• Protect your time. For an especially important or difficult project, block time to work on it without interruption.
  • Get other points of view. Talk with trusted colleagues or friends about the issues you’re facing at work. They might be able to provide insights or offer suggestions for coping. Sometimes simply talking about a stressor can be a relief.
  • Take a break. Make the most of workday breaks. Even a few minutes of personal time during a busy workday can be refreshing. Similarly, take time off when you can — whether it’s a two-week vacation or an occasional long weekend.
  • Have an outlet. To prevent burnout, set aside time for activities you enjoy — such as reading, socializing or pursuing a hobby.
  • Take care of yourself. Be vigilant about taking care of your health. Include physical activity in your daily routine, get plenty of sleep and eat a healthy diet.
  • Seek help. If none of these steps relieves your feelings of job stress or burnout, consult a mental health provider — either on your own or through an employee assistance program offered by your employer. Through counseling, you can learn effective ways to handle job stress.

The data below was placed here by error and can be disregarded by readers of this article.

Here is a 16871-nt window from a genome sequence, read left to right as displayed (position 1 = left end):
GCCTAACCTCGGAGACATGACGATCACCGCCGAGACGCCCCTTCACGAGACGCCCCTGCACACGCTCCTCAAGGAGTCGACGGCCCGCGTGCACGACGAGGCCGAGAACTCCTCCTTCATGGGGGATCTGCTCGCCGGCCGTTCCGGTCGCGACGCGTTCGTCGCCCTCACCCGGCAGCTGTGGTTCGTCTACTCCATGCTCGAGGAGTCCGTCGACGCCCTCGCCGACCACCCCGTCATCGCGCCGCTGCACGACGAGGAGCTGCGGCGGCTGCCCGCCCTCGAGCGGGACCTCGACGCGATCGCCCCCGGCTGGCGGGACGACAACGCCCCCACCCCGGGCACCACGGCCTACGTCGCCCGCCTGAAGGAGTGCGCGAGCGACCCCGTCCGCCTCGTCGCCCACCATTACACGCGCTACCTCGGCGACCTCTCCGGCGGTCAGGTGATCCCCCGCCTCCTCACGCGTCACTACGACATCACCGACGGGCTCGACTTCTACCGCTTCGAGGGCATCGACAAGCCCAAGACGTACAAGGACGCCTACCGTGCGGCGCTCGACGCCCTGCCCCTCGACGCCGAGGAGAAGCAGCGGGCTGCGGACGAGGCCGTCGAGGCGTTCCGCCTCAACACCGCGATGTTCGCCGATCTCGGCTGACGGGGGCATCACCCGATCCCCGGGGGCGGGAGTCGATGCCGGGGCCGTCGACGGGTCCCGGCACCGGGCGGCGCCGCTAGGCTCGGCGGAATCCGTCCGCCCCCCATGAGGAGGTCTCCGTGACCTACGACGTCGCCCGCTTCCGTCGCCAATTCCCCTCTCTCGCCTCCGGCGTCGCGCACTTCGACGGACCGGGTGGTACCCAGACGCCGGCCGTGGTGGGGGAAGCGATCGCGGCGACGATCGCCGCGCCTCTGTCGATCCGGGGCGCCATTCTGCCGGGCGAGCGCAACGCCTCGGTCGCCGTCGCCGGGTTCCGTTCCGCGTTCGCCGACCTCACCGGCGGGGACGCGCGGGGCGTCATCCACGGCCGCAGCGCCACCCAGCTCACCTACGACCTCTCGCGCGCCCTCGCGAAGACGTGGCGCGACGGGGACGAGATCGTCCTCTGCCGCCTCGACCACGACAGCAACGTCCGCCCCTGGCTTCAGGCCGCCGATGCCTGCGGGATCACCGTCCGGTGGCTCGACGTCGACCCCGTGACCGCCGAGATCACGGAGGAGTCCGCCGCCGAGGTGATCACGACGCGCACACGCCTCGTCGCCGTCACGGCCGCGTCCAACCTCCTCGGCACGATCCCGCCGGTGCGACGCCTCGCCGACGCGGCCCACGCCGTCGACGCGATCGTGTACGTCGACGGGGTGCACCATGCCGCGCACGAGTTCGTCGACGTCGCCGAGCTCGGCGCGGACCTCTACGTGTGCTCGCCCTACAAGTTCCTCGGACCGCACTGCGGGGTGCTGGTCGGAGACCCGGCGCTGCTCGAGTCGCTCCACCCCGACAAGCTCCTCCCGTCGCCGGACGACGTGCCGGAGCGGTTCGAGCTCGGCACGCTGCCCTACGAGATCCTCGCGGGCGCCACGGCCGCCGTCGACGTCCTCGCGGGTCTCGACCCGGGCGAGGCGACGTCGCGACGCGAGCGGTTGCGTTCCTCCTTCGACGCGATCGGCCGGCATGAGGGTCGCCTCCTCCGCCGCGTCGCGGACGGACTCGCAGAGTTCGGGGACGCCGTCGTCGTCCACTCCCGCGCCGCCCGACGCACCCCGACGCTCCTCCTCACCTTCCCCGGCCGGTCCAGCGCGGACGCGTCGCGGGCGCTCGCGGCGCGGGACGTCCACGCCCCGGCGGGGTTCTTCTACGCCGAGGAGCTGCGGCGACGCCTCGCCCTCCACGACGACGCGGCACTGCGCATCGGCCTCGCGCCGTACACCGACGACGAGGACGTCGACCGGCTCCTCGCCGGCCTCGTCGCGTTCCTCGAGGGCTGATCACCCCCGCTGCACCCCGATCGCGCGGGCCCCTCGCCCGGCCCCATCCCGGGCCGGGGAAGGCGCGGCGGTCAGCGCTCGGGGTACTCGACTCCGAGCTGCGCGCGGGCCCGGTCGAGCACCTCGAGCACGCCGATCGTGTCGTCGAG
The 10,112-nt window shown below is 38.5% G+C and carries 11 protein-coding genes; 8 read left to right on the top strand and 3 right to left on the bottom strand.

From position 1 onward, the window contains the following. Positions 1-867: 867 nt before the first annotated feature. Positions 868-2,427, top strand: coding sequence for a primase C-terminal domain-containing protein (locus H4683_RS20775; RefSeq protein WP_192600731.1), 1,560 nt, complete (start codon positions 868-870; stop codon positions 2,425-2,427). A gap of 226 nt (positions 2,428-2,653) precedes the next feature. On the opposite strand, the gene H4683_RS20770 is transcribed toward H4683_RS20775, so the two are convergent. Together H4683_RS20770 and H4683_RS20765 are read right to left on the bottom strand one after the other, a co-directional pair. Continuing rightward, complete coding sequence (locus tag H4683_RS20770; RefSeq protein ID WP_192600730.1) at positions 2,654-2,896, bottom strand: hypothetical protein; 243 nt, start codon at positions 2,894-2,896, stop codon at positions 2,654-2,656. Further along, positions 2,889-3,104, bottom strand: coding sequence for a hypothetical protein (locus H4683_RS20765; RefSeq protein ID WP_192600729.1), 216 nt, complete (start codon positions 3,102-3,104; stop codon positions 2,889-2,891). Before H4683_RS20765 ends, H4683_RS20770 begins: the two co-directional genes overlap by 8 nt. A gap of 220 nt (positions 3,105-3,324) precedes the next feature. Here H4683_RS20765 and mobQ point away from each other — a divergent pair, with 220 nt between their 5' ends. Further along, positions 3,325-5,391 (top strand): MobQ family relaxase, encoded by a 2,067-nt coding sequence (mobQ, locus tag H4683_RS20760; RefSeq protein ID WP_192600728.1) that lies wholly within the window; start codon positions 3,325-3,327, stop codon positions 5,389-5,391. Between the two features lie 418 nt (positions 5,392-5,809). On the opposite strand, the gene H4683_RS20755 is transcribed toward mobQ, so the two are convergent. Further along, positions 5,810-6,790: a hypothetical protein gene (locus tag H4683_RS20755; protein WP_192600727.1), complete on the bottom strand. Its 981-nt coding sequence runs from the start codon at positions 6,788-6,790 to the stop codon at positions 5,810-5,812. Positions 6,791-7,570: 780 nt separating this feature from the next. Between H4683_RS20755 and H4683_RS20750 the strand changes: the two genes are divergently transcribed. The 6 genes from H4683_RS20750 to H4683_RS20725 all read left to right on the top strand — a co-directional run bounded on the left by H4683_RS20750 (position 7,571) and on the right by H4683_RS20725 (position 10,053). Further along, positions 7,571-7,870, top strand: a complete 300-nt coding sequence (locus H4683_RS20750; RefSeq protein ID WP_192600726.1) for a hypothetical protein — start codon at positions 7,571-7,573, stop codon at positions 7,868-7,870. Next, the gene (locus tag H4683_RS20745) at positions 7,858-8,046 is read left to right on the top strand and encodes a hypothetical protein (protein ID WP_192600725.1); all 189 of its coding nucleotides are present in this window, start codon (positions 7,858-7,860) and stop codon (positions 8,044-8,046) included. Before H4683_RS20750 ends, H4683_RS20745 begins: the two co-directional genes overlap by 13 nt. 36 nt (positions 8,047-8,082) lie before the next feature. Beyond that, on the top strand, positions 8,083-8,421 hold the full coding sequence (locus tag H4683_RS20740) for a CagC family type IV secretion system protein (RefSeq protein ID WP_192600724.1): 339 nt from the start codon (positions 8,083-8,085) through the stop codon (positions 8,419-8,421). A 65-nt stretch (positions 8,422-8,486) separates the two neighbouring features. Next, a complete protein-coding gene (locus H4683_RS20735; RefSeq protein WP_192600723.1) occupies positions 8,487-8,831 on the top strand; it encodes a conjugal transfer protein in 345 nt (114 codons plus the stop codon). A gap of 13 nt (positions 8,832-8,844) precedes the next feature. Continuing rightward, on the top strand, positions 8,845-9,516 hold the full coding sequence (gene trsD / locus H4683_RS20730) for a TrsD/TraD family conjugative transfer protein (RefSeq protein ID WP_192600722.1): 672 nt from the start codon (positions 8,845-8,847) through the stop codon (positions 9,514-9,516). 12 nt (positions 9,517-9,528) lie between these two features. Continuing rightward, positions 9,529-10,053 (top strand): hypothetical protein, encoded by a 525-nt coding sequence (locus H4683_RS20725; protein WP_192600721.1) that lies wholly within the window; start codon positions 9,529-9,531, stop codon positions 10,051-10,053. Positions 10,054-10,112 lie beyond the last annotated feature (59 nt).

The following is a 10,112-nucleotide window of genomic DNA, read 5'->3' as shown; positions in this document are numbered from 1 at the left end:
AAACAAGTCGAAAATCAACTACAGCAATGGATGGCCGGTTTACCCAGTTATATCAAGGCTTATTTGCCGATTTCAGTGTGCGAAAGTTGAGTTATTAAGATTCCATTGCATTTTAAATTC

It’s also critical to keep your perspective. When your job is stressful, it can feel as if it’s taking over your life. To maintain perspective:

  • Get other points of view. Talk with trusted colleagues or friends about the issues you’re facing at work. They might be able to provide insights or offer suggestions for coping. Sometimes simply talking about a stressor can be a relief.
  • Take a break. Make the most of workday breaks. Even a few minutes of personal time during a busy workday can be refreshing. Similarly, take time off when you can — whether it’s a two-week vacation or an occasional long weekend.
  • Have an outlet. To prevent burnout, set aside time for activities you enjoy — such as reading, socializing or pursuing a hobby.
  • Take care of yourself. Be vigilant about taking care of your health. Include physical activity in your daily routine, get plenty of sleep and eat a healthy diet.
  • Seek help. If none of these steps relieves your feelings of job stress or burnout, consult a mental health provider — either on your own or through an employee assistance program offered by your employer. Through counseling, you can learn effective ways to handle job stress.

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If you’re not enjoying the benefits of a wellness program at your company, join CBIA Healthy Connections at your company’s next renewal. It’s free as part of your participation in CBIA Health Connections!

Colon Health: Eat Your Fruits and Vegetables

Over 100,000 new cases of colon (colorectal) cancer occur in the United States every year. Colon cancer is most prevalent in Westernized societies, where diets are higher in animal products and processed foods and lower in unrefined plant foods.